Digging deep under a city as ancient as Mexico City is bound to turn up surprises, and archaeologists have found one that changes their understanding of Aztec human sacrifice. Excavations for an extension of the city's subway system turned up the remains of numerous sacrifices, including the skull of a dog with perforations that suggest it was displayed on a rack usually used to show off the severed heads of captured warriors, the AP reports.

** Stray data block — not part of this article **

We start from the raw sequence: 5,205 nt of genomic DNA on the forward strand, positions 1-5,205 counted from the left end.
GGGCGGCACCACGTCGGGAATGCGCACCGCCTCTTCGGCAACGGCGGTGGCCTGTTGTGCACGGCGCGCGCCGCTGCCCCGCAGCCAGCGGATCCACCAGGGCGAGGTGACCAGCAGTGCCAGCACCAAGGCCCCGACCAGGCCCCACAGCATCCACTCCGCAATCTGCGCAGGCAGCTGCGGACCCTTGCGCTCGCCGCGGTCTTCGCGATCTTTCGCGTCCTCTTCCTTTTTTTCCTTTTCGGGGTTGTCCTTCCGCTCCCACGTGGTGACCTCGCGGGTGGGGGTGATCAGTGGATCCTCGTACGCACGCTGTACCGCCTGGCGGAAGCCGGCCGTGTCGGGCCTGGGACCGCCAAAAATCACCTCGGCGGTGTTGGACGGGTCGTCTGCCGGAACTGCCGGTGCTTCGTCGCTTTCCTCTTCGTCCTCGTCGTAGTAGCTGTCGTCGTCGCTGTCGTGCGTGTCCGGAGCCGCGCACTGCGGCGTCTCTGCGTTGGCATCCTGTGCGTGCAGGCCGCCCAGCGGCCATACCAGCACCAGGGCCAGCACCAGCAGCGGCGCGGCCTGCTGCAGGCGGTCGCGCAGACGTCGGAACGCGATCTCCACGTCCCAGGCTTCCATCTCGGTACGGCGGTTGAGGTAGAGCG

The skulls of two men and, unusually, a woman were also found with the skull rack, which is believed to date to some time between 1350 and 1521. Archaeologists say that during the Spanish conquest, horse heads were sometimes placed on sacrifice racks but not dogs. Researchers believe the dog's presence alongside human victims may have been related to beliefs that dogs accompany their owner in the underworld after death.